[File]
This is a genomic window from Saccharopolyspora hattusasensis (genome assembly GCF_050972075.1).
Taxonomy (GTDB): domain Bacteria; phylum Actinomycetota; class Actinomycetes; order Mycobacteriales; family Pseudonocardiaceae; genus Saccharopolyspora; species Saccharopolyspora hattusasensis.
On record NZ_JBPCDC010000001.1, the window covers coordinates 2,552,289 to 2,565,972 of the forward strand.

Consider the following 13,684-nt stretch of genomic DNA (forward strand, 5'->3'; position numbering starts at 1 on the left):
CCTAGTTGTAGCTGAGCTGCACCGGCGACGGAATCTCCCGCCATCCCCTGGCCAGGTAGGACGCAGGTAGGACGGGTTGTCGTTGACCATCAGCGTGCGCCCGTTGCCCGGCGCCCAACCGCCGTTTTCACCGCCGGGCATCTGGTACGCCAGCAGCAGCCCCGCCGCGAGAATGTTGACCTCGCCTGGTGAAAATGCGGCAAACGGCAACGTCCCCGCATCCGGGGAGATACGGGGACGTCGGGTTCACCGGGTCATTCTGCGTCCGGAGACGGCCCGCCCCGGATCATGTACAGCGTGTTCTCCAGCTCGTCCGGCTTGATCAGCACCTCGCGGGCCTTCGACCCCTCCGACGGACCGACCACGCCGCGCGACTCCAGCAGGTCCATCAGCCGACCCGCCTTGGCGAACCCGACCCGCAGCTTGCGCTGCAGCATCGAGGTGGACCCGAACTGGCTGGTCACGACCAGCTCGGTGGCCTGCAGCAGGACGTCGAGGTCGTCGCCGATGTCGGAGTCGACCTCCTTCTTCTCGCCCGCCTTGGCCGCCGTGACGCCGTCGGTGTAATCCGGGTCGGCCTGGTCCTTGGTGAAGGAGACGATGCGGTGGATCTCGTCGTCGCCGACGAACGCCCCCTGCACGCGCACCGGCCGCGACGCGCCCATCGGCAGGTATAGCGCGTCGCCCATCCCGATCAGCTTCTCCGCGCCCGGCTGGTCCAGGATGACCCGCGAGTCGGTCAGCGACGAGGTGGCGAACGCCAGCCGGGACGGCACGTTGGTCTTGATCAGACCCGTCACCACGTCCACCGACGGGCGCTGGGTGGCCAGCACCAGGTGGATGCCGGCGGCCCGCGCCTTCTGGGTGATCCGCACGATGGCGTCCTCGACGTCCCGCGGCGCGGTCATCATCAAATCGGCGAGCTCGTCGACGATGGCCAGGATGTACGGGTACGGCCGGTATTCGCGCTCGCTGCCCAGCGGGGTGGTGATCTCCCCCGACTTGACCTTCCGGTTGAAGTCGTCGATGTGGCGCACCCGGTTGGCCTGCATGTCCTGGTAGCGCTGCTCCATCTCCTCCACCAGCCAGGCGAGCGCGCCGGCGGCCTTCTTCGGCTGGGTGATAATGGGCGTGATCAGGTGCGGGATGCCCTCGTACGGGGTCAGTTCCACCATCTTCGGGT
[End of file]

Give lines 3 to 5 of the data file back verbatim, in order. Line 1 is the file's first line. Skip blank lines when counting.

On record NZ_JBPCDC010000001.1, the window covers coordinates 2,552,289 to 2,565,972 of the forward strand.

Consider the following 13,684-nt stretch of genomic DNA (forward strand, 5'->3'; position numbering starts at 1 on the left):
CCTAGTTGTAGCTGAGCTGCACCGGCGACGGAATCTCCCGCCATCCCCTGGCCAGGTAGGACGCAGGTAGGACGGGTTGTCGTTGACCATCAGCGTGCGCCCGTTGCCCGGCGCCCAACCGCCGTTTTCACCGCCGGGCATCTGGTACGCCAGCAGCAGCCCCGCCGCGAGAATGTTGACCTCGCCTGGTGAAAATGCGGCAAACGGCAACGTCCCCGCATCCGGGGAGATACGGGGACGTCGGGTTCACCGGGTCATTCTGCGTCCGGAGACGGCCCGCCCCGGATCATGTACAGCGTGTTCTCCAGCTCGTCCGGCTTGATCAGCACCTCGCGGGCCTTCGACCCCTCCGACGGACCGACCACGCCGCGCGACTCCAGCAGGTCCATCAGCCGACCCGCCTTGGCGAACCCGACCCGCAGCTTGCGCTGCAGCATCGAGGTGGACCCGAACTGGCTGGTCACGACCAGCTCGGTGGCCTGCAGCAGGACGTCGAGGTCGTCGCCGATGTCGGAGTCGACCTCCTTCTTCTCGCCCGCCTTGGCCGCCGTGACGCCGTCGGTGTAATCCGGGTCGGCCTGGTCCTTGGTGAAGGAGACGATGCGGTGGATCTCGTCGTCGCCGACGAACGCCCCCTGCACGCGCACCGGCCGCGACGCGCCCATCGGCAGGTATAGCGCGTCGCCCATCCCGATCAGCTTCTCCGCGCCCGGCTGGTCCAGGATGACCCGCGAGTCGGTCAGCGACGAGGTGGCGAACGCCAGCCGGGACGGCACGTTGGTCTTGATCAGACCCGTCACCACGTCCACCGACGGGCGCTGGGTGGCCAGCACCAGGTGGATGCCGGCGGCCCGCGCCTTCTGGGTGATCCGCACGATGGCGTCCTCGACGTCCCGCGGCGCGGTCATCATCAAATCGGCGAGCTCGTCGACGATGGCCAGGATGTACGGGTACGGCCGGTATTCGCGCTCGCTGCCCAGCGGGGTGGTGATCTCCCCCGACTTGACCTTCCGGTTGAAGTCGTCGATGTGGCGCACCCGGTTGGCCTGCATGTCCTGGTAGCGCTGCTCCATCTCCTCCACCAGCCAGGCGAGCGCGCCGGCGGCCTTCTTCGGCTGGGTGATAATGGGCGTGATCAGGTGCGGGATGCCCTCGTACGGGGTCAGTTCCACCATCTTCGGGT